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It seems that to pass the time in lockdown, residents of Kentucky are investing a lot more in alcohol.

 

Information from the office of the state budget director offers some intriguing insights. According to the state’s April revenue data, wine consumption taxes shot up by 32 percent. Meanwhile, the revenue from the sale of distilled spirits rose by almost 20 percent. Interestingly, though, beer sales actually took a dip of nearly seven percent compared to last April. 

 

How the Pandemic Shifted Alcohol Consumption Trends

An open sign on the outside of a liquor store

In March, Kentucky closed its bars and dine-in restaurants to the public, conforming to public health agencies’ standards. But while these establishments suffered, liquor stores prospered. 

 

Manoj Uppal of Barret Liquors in Kentucky said one Monday in early March yielded three times the typical Monday profits. Meanwhile, John Johnson, proprietor of a Louisville Wine Rack, said the store’s alcohol sales experienced a 100 percent increase the Thursday after lockdowns were announced in March.

 

Both Uppal and Johnson said shoppers were afraid of being “stuck at home” without booze. Johnson cited the “incoming snowstorm” mentality—the expectation of a supply shortage and the fear of going without, a phenomenon psychologists call anticipatory anxiety

 

But it appears that these fears were not unfounded. After all, the world puzzlingly and simultaneously  around late March and early April. But while the hoarding of toilet paper was more of a nuisance than anything else, the skyrocketing sales of alcohol—particularly wine and spirits—marked an alarming trend.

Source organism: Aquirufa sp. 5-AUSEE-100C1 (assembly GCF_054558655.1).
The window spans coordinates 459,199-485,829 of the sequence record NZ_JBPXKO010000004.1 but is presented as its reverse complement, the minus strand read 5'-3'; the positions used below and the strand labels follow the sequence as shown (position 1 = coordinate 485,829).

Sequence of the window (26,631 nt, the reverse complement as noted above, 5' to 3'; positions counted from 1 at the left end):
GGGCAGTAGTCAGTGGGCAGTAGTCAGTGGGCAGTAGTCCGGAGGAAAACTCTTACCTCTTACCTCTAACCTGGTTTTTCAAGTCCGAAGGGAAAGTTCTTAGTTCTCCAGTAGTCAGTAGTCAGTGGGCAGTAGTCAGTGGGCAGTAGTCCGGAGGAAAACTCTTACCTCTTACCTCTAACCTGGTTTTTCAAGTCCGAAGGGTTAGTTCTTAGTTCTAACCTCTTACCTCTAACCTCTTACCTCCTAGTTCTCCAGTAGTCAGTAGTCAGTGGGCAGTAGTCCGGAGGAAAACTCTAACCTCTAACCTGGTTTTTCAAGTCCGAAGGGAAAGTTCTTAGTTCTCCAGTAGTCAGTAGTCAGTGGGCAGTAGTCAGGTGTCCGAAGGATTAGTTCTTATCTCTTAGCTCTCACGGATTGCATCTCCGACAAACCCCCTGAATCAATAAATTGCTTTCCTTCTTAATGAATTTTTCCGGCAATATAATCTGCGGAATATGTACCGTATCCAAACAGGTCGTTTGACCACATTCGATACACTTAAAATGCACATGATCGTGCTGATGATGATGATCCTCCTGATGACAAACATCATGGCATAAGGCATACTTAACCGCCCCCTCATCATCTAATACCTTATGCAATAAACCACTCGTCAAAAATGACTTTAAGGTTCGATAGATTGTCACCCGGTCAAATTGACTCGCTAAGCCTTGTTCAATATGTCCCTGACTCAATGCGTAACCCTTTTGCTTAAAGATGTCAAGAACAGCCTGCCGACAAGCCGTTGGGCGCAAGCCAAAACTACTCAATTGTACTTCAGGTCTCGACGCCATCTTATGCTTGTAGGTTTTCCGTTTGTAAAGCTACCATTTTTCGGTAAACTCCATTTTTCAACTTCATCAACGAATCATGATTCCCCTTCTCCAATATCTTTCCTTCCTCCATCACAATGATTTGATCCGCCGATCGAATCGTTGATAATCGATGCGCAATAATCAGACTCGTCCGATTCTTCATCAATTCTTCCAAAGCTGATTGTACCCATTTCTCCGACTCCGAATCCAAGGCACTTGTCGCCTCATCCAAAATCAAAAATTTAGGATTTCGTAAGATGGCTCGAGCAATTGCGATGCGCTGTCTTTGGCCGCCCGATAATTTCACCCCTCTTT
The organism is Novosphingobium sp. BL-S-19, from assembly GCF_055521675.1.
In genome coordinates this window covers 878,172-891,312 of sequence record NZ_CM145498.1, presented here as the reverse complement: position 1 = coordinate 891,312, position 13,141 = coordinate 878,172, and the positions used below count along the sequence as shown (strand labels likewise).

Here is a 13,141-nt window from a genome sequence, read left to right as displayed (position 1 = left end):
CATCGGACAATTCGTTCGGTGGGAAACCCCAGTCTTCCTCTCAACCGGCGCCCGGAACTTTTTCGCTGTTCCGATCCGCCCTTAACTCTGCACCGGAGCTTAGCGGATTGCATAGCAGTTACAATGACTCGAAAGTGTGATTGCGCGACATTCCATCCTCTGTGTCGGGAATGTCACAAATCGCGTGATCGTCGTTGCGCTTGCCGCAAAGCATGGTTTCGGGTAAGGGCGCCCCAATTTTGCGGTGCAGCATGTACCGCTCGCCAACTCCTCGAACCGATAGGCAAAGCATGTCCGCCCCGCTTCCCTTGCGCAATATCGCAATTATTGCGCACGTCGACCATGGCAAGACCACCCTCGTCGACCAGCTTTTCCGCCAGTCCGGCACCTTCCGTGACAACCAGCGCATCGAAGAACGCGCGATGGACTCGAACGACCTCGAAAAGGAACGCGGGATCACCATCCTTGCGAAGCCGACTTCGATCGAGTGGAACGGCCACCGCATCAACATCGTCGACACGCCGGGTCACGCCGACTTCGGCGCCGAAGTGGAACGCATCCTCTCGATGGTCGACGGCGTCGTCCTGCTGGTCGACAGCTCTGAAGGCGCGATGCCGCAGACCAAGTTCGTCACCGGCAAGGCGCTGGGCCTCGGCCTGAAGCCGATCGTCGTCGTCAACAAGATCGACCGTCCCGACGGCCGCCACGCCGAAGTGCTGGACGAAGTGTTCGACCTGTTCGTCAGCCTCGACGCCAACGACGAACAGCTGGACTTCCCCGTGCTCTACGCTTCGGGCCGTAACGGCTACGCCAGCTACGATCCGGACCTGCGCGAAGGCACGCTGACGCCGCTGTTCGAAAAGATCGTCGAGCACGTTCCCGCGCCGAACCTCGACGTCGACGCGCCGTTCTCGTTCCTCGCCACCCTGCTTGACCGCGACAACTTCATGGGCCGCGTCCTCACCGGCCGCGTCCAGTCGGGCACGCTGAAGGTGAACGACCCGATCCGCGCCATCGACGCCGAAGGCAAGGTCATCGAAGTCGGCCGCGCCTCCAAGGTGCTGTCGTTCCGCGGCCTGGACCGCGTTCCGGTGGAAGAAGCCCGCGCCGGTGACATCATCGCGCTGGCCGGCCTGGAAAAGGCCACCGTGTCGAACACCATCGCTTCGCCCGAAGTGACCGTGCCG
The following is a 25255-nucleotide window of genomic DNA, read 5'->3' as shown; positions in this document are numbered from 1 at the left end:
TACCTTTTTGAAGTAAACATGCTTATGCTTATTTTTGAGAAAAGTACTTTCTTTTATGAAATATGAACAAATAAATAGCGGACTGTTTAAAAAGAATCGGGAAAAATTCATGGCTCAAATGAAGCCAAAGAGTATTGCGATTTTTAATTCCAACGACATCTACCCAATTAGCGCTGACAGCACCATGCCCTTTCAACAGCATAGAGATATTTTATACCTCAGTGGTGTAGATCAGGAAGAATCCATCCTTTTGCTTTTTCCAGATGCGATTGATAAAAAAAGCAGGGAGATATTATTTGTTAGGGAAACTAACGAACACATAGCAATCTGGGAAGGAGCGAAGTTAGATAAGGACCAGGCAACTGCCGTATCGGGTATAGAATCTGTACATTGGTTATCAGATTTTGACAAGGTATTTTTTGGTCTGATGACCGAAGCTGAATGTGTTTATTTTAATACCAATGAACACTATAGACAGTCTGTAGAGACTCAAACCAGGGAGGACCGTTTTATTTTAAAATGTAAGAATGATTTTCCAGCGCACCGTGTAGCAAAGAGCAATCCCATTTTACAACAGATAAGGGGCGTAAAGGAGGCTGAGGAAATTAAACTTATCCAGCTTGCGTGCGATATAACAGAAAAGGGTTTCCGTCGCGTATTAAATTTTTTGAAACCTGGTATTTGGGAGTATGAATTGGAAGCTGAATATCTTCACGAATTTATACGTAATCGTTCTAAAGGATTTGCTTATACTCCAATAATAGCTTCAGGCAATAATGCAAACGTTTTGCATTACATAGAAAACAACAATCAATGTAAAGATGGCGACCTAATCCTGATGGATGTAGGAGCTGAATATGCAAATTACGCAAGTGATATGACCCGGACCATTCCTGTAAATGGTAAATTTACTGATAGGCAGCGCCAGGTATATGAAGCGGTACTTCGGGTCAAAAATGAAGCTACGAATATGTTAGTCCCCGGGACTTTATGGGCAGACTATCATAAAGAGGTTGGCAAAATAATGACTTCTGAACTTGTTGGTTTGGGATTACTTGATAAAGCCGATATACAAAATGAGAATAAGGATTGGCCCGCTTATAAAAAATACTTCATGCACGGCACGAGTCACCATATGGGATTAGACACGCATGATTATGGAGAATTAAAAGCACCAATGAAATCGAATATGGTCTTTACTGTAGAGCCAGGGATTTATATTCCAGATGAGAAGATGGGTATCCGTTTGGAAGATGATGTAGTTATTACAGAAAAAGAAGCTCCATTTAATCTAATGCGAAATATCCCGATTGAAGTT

The toilet paper buying frenzy was, no doubt, caused by a fear-driven herd mentality. The rush to purchase alcohol in bulk, however, could be a sign of something more sinister.

 

Changing Alcohol Laws Aimed at Helping Businesses Stay Afloat

To adapt to the new circumstances, Kentucky rushed out Senate Bill 150, part of emergency legislation allowing alcoholic beverages to be purchased for take-out.

 

In the early months of 2020, the US experienced massive growth in take-out orders, expanding from 11 percent to 110 percent by the end of March. In the weeks that followed, 15 percent of those take-out and delivery orders included alcohol. Before Senate Bill 150, ordering alcohol to-go would have been unthinkable and also illegal.

 

Fast-forward to August, Kentucky’s governor, Andy Beshear, announced an alcohol curfew. Bars and restaurants would be obligated to curb their service by 10 pm, allowing patrons to trickle out by 11 pm. In addition, mandatory distancing would be enforced. Despite the warnings to stay home and not go out unless necessary, it seems that Kentuckians were—and still are—venturing forth in search of alcohol.

 

Now, approximately eight months after the initial lockdowns that caused Kentucky’s alcohol sales to spike, it seems that the state’s residents are still drinking to excess. It’s no secret that the coronavirus pandemic has been hard on everyone, and abusing drugs and alcohol is just one way for many folks to cope.

 

Manoj Uppal, the owner of Barrett Liquor, perhaps summed it up best when he said, “I’m happy for the business, but what people are going through, it’s not making me happy.”

 

If you are struggling with alcohol use, connect with Landmark Recovery today. We’re here to support you, and we genuinely care. It all starts with a call: reach out today, and let’s talk about it.

 

About the Author

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Landmark Recovery Staff

This post was written by a Landmark Recovery staff member. If you have any questions, please contact us at 888-448-0302.

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